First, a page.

My biggest project last year was around water issues in the Sacramento-San Joaquin River Delta. That region is critically important to California, as it provides water for 25 of the 38 million people who live here — two-thirds of our population. This water is responsible for an estimated $400 billion of California’s economy — 20 percent of our GDP.
But there is much, much more at stake than that. There are almost a thousand different species of plants and wildlife in the Delta, much of it native, some of it endangered. California’s salmon industry is dependent on sufficient water flow in the Delta.
Then there are the people who make up that community: a half million people, a half million acres of nutrient-rich farmland, a quarter of a million jobs. These numbers barely scratch the surface of the story of that community: the way of life, the beauty of the region, and the wonderful people who live there.
I fell in love with the Delta while working on this project. This was the only thing that could have happened, because I love California, and I don’t see how anyone who loves California could not also love the Delta.
This simple fact was what made our project possible. Everyone involved loves the Delta. With all of the vicious fighting, name-calling, and litigation in that region over the past half century, it can be hard to see this.
Our team at Groupaya along with my friend and mentor, Jeff Conklin of CogNexus Group, spent much of last year designing and facilitating a process to build shared understanding and rebuild trust in the region. We called the process, Delta Dialogues (one of Kristin Cobble’s many brilliant contributions). I previously wrote a guest post about the project on the California Civic Innovations Project blog, where you can read a brief description of what we did and why we did it.
We hired my friend, Joe Mathews, journalist extraordinaire, California editor of Zocalo Public Square, and coauthor of California Crackup, to observe and write about the Delta Dialogues. He blogged regularly at our project website, and he wrote an amazing wrap-up piece, which we just released last Wednesday.
It’s also no-holds barred. We didn’t put any restrictions on him, other than a ground rule that participants requested, which was the ability to vet quotes before they were published. (Saying “we didn’t put any restrictions on him” suggests that we had the ability to put restrictions on him in the first place. Anyone who knows Joe knows that this would have been impossible anyway, so we didn’t bother trying.)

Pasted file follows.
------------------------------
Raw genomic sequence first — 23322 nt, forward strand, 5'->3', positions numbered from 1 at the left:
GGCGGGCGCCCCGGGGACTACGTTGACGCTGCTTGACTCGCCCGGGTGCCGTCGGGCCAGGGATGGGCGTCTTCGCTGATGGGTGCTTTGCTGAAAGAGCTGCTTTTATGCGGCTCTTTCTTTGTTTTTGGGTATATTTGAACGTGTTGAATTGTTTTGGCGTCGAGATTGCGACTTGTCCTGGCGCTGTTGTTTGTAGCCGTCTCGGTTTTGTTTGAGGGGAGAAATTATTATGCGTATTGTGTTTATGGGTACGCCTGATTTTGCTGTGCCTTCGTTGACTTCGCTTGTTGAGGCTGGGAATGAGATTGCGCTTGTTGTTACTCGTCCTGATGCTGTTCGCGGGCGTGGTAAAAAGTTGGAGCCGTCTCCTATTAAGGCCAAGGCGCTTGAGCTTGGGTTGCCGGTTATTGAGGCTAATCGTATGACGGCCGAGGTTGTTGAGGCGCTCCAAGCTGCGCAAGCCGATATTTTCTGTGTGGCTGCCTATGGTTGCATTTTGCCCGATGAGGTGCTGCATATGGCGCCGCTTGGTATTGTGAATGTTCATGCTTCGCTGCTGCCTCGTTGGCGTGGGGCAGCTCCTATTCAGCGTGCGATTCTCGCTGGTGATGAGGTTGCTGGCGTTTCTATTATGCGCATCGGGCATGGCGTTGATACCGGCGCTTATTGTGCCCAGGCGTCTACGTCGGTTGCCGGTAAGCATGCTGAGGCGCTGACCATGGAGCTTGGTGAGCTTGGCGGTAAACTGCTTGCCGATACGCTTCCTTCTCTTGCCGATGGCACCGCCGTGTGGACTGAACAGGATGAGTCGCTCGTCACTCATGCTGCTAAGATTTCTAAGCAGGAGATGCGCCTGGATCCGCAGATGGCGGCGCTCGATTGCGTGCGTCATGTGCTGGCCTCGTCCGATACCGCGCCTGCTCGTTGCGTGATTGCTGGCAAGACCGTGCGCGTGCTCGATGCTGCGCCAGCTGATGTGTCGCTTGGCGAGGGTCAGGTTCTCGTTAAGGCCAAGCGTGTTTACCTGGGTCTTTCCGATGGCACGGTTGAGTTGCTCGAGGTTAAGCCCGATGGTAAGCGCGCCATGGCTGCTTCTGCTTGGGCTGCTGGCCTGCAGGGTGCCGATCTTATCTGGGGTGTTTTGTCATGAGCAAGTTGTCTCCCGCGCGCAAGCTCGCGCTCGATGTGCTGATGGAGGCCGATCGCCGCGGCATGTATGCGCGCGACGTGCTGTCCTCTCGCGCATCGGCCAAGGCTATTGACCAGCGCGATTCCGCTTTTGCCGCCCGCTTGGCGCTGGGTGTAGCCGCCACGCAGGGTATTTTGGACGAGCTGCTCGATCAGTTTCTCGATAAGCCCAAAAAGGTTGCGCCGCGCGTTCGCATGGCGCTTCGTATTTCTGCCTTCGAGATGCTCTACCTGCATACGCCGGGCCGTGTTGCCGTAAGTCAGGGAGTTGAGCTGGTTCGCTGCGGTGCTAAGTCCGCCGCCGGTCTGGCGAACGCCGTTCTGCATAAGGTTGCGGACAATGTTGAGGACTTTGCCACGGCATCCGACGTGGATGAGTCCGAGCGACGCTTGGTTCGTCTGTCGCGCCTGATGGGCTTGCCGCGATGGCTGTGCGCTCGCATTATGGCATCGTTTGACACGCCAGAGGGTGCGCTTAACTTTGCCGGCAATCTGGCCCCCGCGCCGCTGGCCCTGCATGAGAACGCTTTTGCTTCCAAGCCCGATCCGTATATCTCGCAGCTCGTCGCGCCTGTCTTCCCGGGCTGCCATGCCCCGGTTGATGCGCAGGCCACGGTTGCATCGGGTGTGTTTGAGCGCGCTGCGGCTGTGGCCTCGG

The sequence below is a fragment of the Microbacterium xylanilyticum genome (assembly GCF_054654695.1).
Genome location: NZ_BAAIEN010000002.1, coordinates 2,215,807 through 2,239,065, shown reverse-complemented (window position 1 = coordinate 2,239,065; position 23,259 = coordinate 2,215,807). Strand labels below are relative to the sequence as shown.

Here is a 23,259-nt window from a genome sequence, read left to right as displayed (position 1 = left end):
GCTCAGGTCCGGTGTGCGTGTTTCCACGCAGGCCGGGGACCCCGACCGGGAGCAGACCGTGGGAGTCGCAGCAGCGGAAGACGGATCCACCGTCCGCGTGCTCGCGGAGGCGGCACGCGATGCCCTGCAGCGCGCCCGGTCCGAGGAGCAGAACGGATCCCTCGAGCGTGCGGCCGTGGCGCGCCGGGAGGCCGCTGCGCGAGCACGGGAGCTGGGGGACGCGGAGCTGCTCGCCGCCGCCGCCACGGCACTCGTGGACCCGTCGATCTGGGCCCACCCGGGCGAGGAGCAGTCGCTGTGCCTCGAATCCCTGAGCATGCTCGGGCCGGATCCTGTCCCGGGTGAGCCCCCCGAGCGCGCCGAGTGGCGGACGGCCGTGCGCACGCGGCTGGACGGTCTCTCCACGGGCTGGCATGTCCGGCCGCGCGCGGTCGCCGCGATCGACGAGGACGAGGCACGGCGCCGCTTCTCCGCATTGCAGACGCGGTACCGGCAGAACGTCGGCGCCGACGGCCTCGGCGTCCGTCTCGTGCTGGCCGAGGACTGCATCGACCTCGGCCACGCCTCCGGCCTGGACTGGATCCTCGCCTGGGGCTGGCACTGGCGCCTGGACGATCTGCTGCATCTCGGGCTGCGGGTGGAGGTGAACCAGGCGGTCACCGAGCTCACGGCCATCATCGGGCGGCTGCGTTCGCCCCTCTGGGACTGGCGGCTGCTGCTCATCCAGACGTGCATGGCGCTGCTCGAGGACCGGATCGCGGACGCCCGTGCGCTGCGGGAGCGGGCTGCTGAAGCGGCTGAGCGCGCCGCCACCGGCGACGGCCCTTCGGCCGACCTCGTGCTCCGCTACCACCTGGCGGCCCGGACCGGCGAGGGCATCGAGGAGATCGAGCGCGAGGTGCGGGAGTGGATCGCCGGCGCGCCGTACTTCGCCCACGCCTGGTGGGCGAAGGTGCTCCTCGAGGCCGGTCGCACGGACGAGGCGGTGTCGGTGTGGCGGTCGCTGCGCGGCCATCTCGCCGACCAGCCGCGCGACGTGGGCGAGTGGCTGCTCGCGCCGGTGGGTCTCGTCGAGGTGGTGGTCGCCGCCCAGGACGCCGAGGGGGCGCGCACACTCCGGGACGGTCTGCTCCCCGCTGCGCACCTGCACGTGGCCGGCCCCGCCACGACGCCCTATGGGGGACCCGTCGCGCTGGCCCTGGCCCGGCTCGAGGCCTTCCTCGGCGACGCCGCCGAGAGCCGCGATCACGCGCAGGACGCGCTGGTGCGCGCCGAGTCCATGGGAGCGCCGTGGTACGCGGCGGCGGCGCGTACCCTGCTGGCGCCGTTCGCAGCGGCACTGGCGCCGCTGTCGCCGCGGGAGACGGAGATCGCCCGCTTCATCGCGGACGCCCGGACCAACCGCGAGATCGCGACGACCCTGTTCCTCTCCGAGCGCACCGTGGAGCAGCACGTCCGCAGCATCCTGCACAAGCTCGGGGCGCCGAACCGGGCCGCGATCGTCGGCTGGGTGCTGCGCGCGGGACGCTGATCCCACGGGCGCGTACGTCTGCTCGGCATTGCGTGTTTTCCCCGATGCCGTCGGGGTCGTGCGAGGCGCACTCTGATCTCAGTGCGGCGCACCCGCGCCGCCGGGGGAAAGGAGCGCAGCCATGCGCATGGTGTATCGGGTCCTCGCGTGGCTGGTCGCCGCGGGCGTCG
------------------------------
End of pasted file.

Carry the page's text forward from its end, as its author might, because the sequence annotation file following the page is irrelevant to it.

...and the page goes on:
So Joe’s account is not all roses and candy. There’s some stuff there that isn’t pretty, specifically his descriptions of some disconnects on our team and of a poorly facilitated meeting in July, which was particularly inopportune in many respects.
Because I left Groupaya, I won’t be participating in the second phase of the Delta Dialogues. It’s one of the many things that made my departure so difficult, especially since we have a lot of unfinished business to attend to. However, it does give me an opportunity to do something that I probably would not have done if I hadn’t left: Write an account of why we designed things the way we did, what we learned, what we would have done differently, what we would have done the same. I will definitely be writing more about that July meeting.
Hopefully, people will find this valuable. At minimum, I know I’ll find it cathartic.
While I tee up my new posts, you can read my previous writings on the project on the Groupaya blog:
- Finding the Simplicity Embedded in Complexity. (This was written as we were conceiving the process with Jeff and the Delta Conservancy, our client for this project.)
- Behind the Scenes: Storytelling and Group Process. (A little peek into our design process.)
- The Skillful, Intentional Practitioner. (An anecdote about space and what it takes to be high-performance.)
If you have specific questions or topics you’d like to see me discuss, please leave a comment below.